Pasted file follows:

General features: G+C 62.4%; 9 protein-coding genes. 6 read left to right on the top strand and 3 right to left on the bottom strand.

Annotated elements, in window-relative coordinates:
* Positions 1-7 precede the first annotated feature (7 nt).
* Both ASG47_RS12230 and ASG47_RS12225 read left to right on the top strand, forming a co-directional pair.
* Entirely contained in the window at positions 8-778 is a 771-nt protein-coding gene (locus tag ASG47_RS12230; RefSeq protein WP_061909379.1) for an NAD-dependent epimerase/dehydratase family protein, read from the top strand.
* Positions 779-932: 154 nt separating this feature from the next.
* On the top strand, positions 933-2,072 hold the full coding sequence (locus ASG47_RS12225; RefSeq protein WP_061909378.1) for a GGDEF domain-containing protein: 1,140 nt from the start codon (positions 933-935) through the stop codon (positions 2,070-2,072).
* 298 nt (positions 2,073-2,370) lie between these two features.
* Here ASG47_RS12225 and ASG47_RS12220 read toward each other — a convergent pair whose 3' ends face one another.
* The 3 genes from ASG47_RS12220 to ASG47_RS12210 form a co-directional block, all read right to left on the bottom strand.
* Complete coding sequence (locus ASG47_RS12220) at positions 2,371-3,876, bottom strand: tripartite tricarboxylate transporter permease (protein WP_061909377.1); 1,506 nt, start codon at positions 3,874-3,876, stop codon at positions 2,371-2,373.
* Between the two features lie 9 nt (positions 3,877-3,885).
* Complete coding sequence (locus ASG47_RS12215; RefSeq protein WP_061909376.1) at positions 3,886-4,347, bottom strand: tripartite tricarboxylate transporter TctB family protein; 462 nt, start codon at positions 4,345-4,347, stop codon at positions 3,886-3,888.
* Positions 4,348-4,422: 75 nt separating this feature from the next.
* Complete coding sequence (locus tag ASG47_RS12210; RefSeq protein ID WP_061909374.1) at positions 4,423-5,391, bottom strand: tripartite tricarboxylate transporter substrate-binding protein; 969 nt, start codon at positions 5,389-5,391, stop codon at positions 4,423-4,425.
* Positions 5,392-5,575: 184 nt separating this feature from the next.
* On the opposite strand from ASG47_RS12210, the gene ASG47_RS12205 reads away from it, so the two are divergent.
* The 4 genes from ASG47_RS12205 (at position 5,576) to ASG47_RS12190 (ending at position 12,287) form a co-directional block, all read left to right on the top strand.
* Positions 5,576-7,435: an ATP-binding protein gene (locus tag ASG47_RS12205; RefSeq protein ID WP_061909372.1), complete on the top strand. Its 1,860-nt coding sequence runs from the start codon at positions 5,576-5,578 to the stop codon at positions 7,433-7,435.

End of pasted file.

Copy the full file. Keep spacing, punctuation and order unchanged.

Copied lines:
General features: G+C 62.4%; 9 protein-coding genes. 6 read left to right on the top strand and 3 right to left on the bottom strand.

Annotated elements, in window-relative coordinates:
* Positions 1-7 precede the first annotated feature (7 nt).
* Both ASG47_RS12230 and ASG47_RS12225 read left to right on the top strand, forming a co-directional pair.
* Entirely contained in the window at positions 8-778 is a 771-nt protein-coding gene (locus tag ASG47_RS12230; RefSeq protein WP_061909379.1) for an NAD-dependent epimerase/dehydratase family protein, read from the top strand.
* Positions 779-932: 154 nt separating this feature from the next.
* On the top strand, positions 933-2,072 hold the full coding sequence (locus ASG47_RS12225; RefSeq protein WP_061909378.1) for a GGDEF domain-containing protein: 1,140 nt from the start codon (positions 933-935) through the stop codon (positions 2,070-2,072).
* 298 nt (positions 2,073-2,370) lie between these two features.
* Here ASG47_RS12225 and ASG47_RS12220 read toward each other — a convergent pair whose 3' ends face one another.
* The 3 genes from ASG47_RS12220 to ASG47_RS12210 form a co-directional block, all read right to left on the bottom strand.
* Complete coding sequence (locus ASG47_RS12220) at positions 2,371-3,876, bottom strand: tripartite tricarboxylate transporter permease (protein WP_061909377.1); 1,506 nt, start codon at positions 3,874-3,876, stop codon at positions 2,371-2,373.
* Between the two features lie 9 nt (positions 3,877-3,885).
* Complete coding sequence (locus ASG47_RS12215; RefSeq protein WP_061909376.1) at positions 3,886-4,347, bottom strand: tripartite tricarboxylate transporter TctB family protein; 462 nt, start codon at positions 4,345-4,347, stop codon at positions 3,886-3,888.
* Positions 4,348-4,422: 75 nt separating this feature from the next.
* Complete coding sequence (locus tag ASG47_RS12210; RefSeq protein ID WP_061909374.1) at positions 4,423-5,391, bottom strand: tripartite tricarboxylate transporter substrate-binding protein; 969 nt, start codon at positions 5,389-5,391, stop codon at positions 4,423-4,425.
* Positions 5,392-5,575: 184 nt separating this feature from the next.
* On the opposite strand from ASG47_RS12210, the gene ASG47_RS12205 reads away from it, so the two are divergent.
* The 4 genes from ASG47_RS12205 (at position 5,576) to ASG47_RS12190 (ending at position 12,287) form a co-directional block, all read left to right on the top strand.
* Positions 5,576-7,435: an ATP-binding protein gene (locus tag ASG47_RS12205; RefSeq protein ID WP_061909372.1), complete on the top strand. Its 1,860-nt coding sequence runs from the start codon at positions 5,576-5,578 to the stop codon at positions 7,433-7,435.